U.S. Sugar Program
The U.S. sugar program is a bad deal for American food and beverage manufacturers and the hundreds of thousands of workers they employ.
Unlike other commodity programs, the sugar program involves the federal government restricting imports to keep domestic prices high and mandating marketing allotments to restrict domestic production.
This unnecessary government intrusion has cost American consumers $2.4-$4 billion per year and has contributed to the loss of 123,000 American manufacturing jobs between 1997 and 2015 – all to benefit a few extremely wealthy sugar processors.
Here’s what makes the U.S. sugar program a bad deal for America:
- Price supports, which enforce a minimum price for sugar in the U.S. domestic market. This makes the domestic price higher than the world market price.
- Marketing allotments, which are aimed at preventing surplus supplies in the domestic market. Each beet and cane processor is under a government-imposed and legally-binding limit on the amount of sugar it is permitted to sell each year.
- Import quotas (also called Tariff-Rate Quotas, or TRQs) set limits on how much sugar can be shipped to the United States every year from each of the 40 countries that exported sugar to the United States 35 years ago. Imports above this level are subject to an extremely high tariff.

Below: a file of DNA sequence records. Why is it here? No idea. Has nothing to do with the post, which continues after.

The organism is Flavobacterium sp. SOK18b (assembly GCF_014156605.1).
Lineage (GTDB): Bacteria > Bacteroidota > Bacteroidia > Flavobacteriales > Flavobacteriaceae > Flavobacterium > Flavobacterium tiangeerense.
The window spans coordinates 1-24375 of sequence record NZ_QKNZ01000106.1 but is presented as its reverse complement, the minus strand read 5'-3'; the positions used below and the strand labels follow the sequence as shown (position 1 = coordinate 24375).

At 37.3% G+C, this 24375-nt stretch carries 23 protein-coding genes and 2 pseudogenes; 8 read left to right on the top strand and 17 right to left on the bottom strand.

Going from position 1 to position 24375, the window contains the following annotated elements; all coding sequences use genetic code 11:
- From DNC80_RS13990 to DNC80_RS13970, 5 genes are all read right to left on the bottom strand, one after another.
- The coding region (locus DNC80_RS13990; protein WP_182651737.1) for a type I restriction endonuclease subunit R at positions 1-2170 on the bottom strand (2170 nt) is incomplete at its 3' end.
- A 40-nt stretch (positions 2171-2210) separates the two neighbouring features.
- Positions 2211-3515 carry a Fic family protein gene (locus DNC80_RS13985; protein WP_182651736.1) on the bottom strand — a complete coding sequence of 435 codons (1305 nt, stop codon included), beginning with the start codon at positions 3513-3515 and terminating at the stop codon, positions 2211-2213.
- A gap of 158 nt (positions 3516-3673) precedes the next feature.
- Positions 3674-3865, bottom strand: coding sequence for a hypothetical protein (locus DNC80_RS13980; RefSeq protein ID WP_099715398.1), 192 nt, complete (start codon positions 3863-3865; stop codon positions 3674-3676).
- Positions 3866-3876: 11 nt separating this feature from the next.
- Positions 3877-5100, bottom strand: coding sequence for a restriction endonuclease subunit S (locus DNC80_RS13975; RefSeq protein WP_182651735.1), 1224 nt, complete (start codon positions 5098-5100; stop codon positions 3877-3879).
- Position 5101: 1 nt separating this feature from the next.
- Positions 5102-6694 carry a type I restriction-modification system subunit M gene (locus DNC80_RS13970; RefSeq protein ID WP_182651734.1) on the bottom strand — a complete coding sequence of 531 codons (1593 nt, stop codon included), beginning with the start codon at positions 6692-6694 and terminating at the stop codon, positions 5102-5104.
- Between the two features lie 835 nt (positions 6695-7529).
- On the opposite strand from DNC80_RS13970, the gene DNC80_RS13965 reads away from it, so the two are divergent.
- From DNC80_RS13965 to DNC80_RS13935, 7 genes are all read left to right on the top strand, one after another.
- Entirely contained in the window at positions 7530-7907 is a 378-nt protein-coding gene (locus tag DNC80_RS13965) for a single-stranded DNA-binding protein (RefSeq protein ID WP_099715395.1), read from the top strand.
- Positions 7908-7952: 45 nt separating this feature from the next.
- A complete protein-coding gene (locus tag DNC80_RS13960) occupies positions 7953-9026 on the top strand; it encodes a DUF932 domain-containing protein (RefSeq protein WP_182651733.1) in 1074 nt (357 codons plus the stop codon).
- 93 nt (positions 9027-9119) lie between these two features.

- The Feedstock Flexibility Program, established in 2008, mandates that in times of surplus, the government must buy sugar and resell it to ethanol plants at a loss. This comes at the expense of taxpayers, who as consumers are already paying more for sugar than they should. NOTE: The program was used for the first time in fiscal year 2013. For more information, see the USDA fact sheet below.
Congress should reform the sugar program with the Fair Sugar Policy Act (H.R. 4521, S. 2568) to ensure it balances the interests of sugar producers with the needs of American manufacturers, workers and consumers.
For more information on the U.S. sugar program and the need for reform, visit the Alliance For Fair Sugar Policy at fairsugarpolicy.org.